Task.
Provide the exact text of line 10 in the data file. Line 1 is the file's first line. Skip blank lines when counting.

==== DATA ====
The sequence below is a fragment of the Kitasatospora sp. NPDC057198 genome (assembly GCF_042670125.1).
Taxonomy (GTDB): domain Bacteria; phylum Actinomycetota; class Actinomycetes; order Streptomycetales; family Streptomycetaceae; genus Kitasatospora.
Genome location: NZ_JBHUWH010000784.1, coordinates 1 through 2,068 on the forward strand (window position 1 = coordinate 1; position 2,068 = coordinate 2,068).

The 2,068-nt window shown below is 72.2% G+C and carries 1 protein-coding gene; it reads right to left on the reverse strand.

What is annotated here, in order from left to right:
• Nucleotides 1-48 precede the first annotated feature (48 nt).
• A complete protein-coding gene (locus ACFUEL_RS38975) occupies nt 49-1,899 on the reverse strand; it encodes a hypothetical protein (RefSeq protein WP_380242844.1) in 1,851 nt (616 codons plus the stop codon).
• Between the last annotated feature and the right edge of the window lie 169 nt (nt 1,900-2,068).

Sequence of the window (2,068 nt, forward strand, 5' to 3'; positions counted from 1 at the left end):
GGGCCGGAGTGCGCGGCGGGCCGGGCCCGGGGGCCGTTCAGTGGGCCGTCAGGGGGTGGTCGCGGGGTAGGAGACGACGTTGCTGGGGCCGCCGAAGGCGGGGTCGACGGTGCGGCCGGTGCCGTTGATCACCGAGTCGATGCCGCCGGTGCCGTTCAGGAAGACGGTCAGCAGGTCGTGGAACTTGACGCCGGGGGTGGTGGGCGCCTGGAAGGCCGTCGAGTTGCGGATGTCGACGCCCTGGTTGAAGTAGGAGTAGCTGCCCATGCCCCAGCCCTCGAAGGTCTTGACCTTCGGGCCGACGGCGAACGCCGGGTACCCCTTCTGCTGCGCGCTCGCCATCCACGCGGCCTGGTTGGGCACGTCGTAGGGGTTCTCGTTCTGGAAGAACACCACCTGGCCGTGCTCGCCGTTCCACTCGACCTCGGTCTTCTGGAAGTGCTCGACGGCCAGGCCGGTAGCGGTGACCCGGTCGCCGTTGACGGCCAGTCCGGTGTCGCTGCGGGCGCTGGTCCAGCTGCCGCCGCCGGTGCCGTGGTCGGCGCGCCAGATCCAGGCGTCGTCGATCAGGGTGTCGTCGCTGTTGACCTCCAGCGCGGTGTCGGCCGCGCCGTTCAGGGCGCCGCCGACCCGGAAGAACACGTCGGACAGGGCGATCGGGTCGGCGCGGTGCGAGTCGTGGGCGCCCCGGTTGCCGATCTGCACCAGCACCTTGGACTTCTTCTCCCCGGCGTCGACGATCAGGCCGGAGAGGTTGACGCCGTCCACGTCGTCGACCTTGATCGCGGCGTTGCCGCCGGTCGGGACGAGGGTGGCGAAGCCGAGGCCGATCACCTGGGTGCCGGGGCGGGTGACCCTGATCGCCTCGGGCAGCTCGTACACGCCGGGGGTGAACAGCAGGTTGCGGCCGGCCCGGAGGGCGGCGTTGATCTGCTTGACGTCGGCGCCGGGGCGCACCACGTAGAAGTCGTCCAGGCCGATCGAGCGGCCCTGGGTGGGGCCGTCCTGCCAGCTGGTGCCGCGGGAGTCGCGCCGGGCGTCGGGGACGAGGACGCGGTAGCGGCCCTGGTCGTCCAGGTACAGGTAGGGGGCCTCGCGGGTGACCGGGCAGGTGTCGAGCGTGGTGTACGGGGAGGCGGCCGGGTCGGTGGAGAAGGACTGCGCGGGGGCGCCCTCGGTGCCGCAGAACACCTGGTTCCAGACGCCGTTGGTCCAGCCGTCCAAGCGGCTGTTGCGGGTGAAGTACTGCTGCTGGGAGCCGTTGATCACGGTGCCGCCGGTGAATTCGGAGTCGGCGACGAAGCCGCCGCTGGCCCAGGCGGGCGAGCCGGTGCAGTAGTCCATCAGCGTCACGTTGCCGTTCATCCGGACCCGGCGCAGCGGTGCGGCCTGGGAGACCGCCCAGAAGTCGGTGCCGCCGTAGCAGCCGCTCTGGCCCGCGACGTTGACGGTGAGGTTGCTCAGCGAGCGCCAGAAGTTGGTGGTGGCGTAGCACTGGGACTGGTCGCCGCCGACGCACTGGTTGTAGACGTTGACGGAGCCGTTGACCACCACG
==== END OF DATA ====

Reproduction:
GGGCCGGAGTGCGCGGCGGGCCGGGCCCGGGGGCCGTTCAGTGGGCCGTCAGGGGGTGGTCGCGGGGTAGGAGACGACGTTGCTGGGGCCGCCGAAGGCGGGGTCGACGGTGCGGCCGGTGCCGTTGATCACCGAGTCGATGCCGCCGGTGCCGTTCAGGAAGACGGTCAGCAGGTCGTGGAACTTGACGCCGGGGGTGGTGGGCGCCTGGAAGGCCGTCGAGTTGCGGATGTCGACGCCCTGGTTGAAGTAGGAGTAGCTGCCCATGCCCCAGCCCTCGAAGGTCTTGACCTTCGGGCCGACGGCGAACGCCGGGTACCCCTTCTGCTGCGCGCTCGCCATCCACGCGGCCTGGTTGGGCACGTCGTAGGGGTTCTCGTTCTGGAAGAACACCACCTGGCCGTGCTCGCCGTTCCACTCGACCTCGGTCTTCTGGAAGTGCTCGACGGCCAGGCCGGTAGCGGTGACCCGGTCGCCGTTGACGGCCAGTCCGGTGTCGCTGCGGGCGCTGGTCCAGCTGCCGCCGCCGGTGCCGTGGTCGGCGCGCCAGATCCAGGCGTCGTCGATCAGGGTGTCGTCGCTGTTGACCTCCAGCGCGGTGTCGGCCGCGCCGTTCAGGGCGCCGCCGACCCGGAAGAACACGTCGGACAGGGCGATCGGGTCGGCGCGGTGCGAGTCGTGGGCGCCCCGGTTGCCGATCTGCACCAGCACCTTGGACTTCTTCTCCCCGGCGTCGACGATCAGGCCGGAGAGGTTGACGCCGTCCACGTCGTCGACCTTGATCGCGGCGTTGCCGCCGGTCGGGACGAGGGTGGCGAAGCCGAGGCCGATCACCTGGGTGCCGGGGCGGGTGACCCTGATCGCCTCGGGCAGCTCGTACACGCCGGGGGTGAACAGCAGGTTGCGGCCGGCCCGGAGGGCGGCGTTGATCTGCTTGACGTCGGCGCCGGGGCGCACCACGTAGAAGTCGTCCAGGCCGATCGAGCGGCCCTGGGTGGGGCCGTCCTGCCAGCTGGTGCCGCGGGAGTCGCGCCGGGCGTCGGGGACGAGGACGCGGTAGCGGCCCTGGTCGTCCAGGTACAGGTAGGGGGCCTCGCGGGTGACCGGGCAGGTGTCGAGCGTGGTGTACGGGGAGGCGGCCGGGTCGGTGGAGAAGGACTGCGCGGGGGCGCCCTCGGTGCCGCAGAACACCTGGTTCCAGACGCCGTTGGTCCAGCCGTCCAAGCGGCTGTTGCGGGTGAAGTACTGCTGCTGGGAGCCGTTGATCACGGTGCCGCCGGTGAATTCGGAGTCGGCGACGAAGCCGCCGCTGGCCCAGGCGGGCGAGCCGGTGCAGTAGTCCATCAGCGTCACGTTGCCGTTCATCCGGACCCGGCGCAGCGGTGCGGCCTGGGAGACCGCCCAGAAGTCGGTGCCGCCGTAGCAGCCGCTCTGGCCCGCGACGTTGACGGTGAGGTTGCTCAGCGAGCGCCAGAAGTTGGTGGTGGCGTAGCACTGGGACTGGTCGCCGCCGACGCACTGGTTGTAGACGTTGACGGAGCCGTTGACCACCACG